(ii) It provides day to day status regarding amounts owing to and by trader.

(iii) The details of any transaction are readily available when required.

(iv) Comparison of purchases and sales between corresponding periods of two successive years provides idea regarding the progress or deterioration in the business.

(v) Trading Account provides the degree of realization of anticipated profit of the firm.

(vi) A check could be imposed on the accuracy of books with this system.

(vii) The trader’s financial position can be ascertained by preparing Balance Sheet in such a manner so that all assets, liabilities and capital of the proprietor are classified and recorded separately.

(viii) Chances of fraud by changing the accounts become very difficult if double entry is adopted.


Essay # 4. The Journal and the Theory of Journalising:

This is an important book of accounts. This is sometimes called ‘ORIGINA RECORDS’. A transaction has two aspects (a) giving of a benefit and (b) taking or receiving of a benefit. In journal giving and taking takes place between accounts.

Therefore, in a journal two entries are made for each transaction. Thus for each transaction one entry being made in the receiving accounts called debit side and the other into the giving account called credit side. This technique of entering business transaction into journal is known as journalising.

From Journal the transactions or entries related to same person or enterprise are sorted out and classified separately, (i.e. for each person or enterprise a separate class is formed) and entered in a ledger. The ledger is divided into two halves, the left side is known as Debit side (Dr) and right side is called Credit (Cr) side. The pages are known as folios.

So regarding the working of a firm properly classified and condensed information is available in the ledger.

Example 2:

Suppose a firm Purchases an equipment or plant for Rs. 500,000. How it would be entered on 1 Jan., 1996?

Definitive Guide to Book-Keeping and Accountancy with Example 2

Guidelines to Fill the Entries:

1. Column no. 1 is meant for date.

2. Column no. 2 is that of particulars and is meant for recording the names of two accounts being affected by that transaction. The amount to be debited is followed by the word Dr. (e.g. plant machinery A/c Dr.) and the amount to be credited is preceded by the word To (To cash A/c) as shown in above example.

3. Column no. 3 is meant to write folio number. It is the reference of the page on which account is transferred into ledger A/c.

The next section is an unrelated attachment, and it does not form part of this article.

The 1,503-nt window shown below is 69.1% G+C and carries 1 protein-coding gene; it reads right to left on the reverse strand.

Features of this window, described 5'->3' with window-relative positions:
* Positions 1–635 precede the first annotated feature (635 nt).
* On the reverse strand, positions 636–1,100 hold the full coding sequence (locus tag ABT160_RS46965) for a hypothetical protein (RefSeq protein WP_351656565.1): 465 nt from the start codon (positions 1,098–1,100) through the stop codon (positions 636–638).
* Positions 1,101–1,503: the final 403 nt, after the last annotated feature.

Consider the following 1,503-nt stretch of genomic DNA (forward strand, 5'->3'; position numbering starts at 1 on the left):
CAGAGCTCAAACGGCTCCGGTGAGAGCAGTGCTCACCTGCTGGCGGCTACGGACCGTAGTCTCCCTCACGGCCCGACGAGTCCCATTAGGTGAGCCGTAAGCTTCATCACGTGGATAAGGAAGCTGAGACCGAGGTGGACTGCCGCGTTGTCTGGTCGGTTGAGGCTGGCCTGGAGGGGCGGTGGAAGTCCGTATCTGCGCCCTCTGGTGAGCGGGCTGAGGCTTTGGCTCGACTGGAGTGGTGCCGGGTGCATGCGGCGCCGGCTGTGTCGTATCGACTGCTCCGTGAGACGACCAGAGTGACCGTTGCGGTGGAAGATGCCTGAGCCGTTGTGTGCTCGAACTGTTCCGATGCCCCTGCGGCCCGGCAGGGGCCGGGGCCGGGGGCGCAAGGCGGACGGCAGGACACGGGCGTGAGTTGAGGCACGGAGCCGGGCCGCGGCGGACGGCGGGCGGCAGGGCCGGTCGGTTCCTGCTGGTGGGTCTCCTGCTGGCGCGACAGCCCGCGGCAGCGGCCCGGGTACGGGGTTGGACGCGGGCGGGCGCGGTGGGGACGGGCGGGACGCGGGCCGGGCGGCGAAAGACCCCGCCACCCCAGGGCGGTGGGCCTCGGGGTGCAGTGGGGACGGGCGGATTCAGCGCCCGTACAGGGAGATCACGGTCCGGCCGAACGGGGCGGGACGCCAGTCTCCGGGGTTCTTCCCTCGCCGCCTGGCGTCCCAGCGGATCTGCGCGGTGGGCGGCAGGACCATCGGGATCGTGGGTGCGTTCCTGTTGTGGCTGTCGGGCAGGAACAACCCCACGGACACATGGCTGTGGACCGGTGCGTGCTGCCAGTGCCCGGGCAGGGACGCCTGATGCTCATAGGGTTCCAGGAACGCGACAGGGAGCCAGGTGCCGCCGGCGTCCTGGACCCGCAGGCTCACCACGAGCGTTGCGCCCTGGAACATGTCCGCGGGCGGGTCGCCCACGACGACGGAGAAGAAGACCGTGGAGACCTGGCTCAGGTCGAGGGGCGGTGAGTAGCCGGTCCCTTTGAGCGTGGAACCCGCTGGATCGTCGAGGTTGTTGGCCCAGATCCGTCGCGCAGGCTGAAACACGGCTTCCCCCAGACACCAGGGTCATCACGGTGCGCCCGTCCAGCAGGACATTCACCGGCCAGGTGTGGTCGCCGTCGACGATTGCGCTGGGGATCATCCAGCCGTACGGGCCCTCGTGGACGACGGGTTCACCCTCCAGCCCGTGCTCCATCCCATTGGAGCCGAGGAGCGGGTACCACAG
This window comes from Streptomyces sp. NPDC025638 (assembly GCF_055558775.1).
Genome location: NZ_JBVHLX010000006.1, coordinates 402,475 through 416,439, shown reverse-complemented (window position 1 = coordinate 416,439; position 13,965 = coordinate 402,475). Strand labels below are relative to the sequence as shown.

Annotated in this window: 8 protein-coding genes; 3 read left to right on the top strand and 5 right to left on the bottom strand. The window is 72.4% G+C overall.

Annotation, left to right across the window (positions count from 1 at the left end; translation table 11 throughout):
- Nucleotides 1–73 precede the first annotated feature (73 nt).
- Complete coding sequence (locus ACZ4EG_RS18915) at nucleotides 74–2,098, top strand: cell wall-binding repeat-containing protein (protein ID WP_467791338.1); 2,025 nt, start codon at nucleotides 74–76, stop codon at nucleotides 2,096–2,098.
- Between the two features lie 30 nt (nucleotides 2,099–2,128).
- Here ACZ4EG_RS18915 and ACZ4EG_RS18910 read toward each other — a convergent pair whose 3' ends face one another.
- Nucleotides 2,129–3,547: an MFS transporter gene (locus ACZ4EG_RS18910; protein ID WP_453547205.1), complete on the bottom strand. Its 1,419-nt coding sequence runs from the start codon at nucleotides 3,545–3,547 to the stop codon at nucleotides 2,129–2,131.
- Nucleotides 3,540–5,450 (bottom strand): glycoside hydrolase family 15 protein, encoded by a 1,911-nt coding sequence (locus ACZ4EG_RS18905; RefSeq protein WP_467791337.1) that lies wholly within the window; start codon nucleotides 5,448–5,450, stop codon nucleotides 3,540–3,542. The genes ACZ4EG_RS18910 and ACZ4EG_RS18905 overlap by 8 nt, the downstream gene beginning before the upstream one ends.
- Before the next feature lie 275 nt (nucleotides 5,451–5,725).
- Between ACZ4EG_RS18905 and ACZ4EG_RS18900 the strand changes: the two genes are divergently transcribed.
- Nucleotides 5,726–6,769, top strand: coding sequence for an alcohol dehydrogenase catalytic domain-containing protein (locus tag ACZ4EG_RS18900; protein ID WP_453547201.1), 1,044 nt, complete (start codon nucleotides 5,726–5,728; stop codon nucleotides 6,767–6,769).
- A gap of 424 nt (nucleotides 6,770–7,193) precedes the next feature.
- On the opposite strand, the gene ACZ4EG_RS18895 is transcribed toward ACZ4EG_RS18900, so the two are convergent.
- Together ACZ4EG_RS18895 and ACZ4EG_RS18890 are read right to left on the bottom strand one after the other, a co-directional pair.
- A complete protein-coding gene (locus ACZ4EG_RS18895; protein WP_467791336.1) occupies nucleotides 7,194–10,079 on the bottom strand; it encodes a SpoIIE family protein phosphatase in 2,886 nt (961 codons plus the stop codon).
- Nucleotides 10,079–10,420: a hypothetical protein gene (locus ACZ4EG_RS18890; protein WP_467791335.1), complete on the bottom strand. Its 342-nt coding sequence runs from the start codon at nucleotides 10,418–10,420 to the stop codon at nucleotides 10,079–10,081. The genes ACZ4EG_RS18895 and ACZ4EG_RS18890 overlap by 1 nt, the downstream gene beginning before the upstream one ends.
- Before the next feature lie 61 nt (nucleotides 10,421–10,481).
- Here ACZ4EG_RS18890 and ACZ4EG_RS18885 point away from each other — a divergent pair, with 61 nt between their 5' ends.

4. Column no. 4 shows debit or Dr. side’s amount.

5. Column no. 5 shows credit or Cr. side’s amount.

6. After each entry a description about the nature of transaction may be given in order to avoid confusion. For simple entries the narration is not required. In above example description may be sum paid for purchase of plant.

7. After each transaction a thick line is drawn upto the folio column.

Classification of Accounts for Journalising:

Various accounts are classified in to personnel and impersonal account as mentioned below:

1. Personal Accounts:

The accounts concerning with persons.

2. Impersonal Accounts:

The accounts which do not deal with persons are called impersonal accounts.

These may be of two types:

(i) Real Accounts:

These include cash, goods, plant, machinery, furniture and building like assets.

(ii) Nominal Accounts:

These deal with expenses, gains or losses. Separate account is opened for each head of expenses or income such as salaries and wages, interest, consumables expenditure like on stationery and commission etc.

Rules for Debit and Credit:

(i) For Personal Accounts:

Debit the receiver and credit the giver.

(ii) For Real Accounts:

Debit what comes in and credit what goes out.

(iii) For Nominal Accounts:

Debit loss and expenses and credit gains or income.

Example 3:

Mr. X pays Rs. 50000 to the firm. X is giver so will be credited and firm is taker and shall be debited.

Definitive Guide to Book-Keeping and Accountancy with Example 3

X pays Rs. 50000/- due to him

Example 4:

Bought furniture for Rs. 3000 for Y on cash.

Accounts affected are furniture accounts and cash account therefore, debit furniture A/c and credit cash A/c

Definitive Guide to Book-Keeping and Accountancy with Example 4


Essay # 5. Explanation of Journalising Rules for Various Accounts:

Example 5:

Treatment of capital brought in the business. Whenever a new business is started, the amount of capital is brought by the owner is not credited to his personal account but to capital accounts e.g. Krishna started his business with Rs. 5000 then the entry in his books will be like as shown below.